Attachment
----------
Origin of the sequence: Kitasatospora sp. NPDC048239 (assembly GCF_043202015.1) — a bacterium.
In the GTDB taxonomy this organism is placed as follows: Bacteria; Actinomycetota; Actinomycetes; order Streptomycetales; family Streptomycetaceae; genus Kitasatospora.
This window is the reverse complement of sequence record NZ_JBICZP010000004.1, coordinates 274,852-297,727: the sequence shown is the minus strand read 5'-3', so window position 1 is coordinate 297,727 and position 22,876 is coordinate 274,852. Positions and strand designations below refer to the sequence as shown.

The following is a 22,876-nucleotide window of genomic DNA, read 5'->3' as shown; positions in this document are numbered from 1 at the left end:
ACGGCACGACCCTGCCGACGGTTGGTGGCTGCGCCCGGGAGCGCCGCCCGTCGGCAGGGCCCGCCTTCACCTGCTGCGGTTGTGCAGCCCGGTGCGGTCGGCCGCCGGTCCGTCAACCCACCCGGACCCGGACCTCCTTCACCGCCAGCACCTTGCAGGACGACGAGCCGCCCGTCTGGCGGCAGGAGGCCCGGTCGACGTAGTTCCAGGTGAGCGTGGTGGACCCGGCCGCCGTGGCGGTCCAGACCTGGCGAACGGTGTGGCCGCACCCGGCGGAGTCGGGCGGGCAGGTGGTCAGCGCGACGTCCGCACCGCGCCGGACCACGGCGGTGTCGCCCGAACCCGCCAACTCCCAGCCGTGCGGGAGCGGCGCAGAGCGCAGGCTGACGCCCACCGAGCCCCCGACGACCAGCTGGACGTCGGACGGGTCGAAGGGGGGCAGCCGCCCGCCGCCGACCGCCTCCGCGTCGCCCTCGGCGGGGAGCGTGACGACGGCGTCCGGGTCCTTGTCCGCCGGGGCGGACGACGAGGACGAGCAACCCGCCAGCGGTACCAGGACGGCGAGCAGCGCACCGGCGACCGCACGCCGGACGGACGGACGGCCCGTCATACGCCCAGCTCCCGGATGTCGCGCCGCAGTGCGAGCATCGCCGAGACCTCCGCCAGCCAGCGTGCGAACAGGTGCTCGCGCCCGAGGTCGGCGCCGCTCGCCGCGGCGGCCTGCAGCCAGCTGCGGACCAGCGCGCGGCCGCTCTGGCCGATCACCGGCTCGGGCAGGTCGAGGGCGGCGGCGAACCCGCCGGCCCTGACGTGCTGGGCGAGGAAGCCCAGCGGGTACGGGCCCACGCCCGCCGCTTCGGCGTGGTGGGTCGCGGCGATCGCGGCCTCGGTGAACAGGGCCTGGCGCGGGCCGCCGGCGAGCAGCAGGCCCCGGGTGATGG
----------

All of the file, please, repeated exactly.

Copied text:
Origin of the sequence: Kitasatospora sp. NPDC048239 (assembly GCF_043202015.1) — a bacterium.
In the GTDB taxonomy this organism is placed as follows: Bacteria; Actinomycetota; Actinomycetes; order Streptomycetales; family Streptomycetaceae; genus Kitasatospora.
This window is the reverse complement of sequence record NZ_JBICZP010000004.1, coordinates 274,852-297,727: the sequence shown is the minus strand read 5'-3', so window position 1 is coordinate 297,727 and position 22,876 is coordinate 274,852. Positions and strand designations below refer to the sequence as shown.

The following is a 22,876-nucleotide window of genomic DNA, read 5'->3' as shown; positions in this document are numbered from 1 at the left end:
ACGGCACGACCCTGCCGACGGTTGGTGGCTGCGCCCGGGAGCGCCGCCCGTCGGCAGGGCCCGCCTTCACCTGCTGCGGTTGTGCAGCCCGGTGCGGTCGGCCGCCGGTCCGTCAACCCACCCGGACCCGGACCTCCTTCACCGCCAGCACCTTGCAGGACGACGAGCCGCCCGTCTGGCGGCAGGAGGCCCGGTCGACGTAGTTCCAGGTGAGCGTGGTGGACCCGGCCGCCGTGGCGGTCCAGACCTGGCGAACGGTGTGGCCGCACCCGGCGGAGTCGGGCGGGCAGGTGGTCAGCGCGACGTCCGCACCGCGCCGGACCACGGCGGTGTCGCCCGAACCCGCCAACTCCCAGCCGTGCGGGAGCGGCGCAGAGCGCAGGCTGACGCCCACCGAGCCCCCGACGACCAGCTGGACGTCGGACGGGTCGAAGGGGGGCAGCCGCCCGCCGCCGACCGCCTCCGCGTCGCCCTCGGCGGGGAGCGTGACGACGGCGTCCGGGTCCTTGTCCGCCGGGGCGGACGACGAGGACGAGCAACCCGCCAGCGGTACCAGGACGGCGAGCAGCGCACCGGCGACCGCACGCCGGACGGACGGACGGCCCGTCATACGCCCAGCTCCCGGATGTCGCGCCGCAGTGCGAGCATCGCCGAGACCTCCGCCAGCCAGCGTGCGAACAGGTGCTCGCGCCCGAGGTCGGCGCCGCTCGCCGCGGCGGCCTGCAGCCAGCTGCGGACCAGCGCGCGGCCGCTCTGGCCGATCACCGGCTCGGGCAGGTCGAGGGCGGCGGCGAACCCGCCGGCCCTGACGTGCTGGGCGAGGAAGCCCAGCGGGTACGGGCCCACGCCCGCCGCTTCGGCGTGGTGGGTCGCGGCGATCGCGGCCTCGGTGAACAGGGCCTGGCGCGGGCCGCCGGCGAGCAGCAGGCCCCGGGTGATGG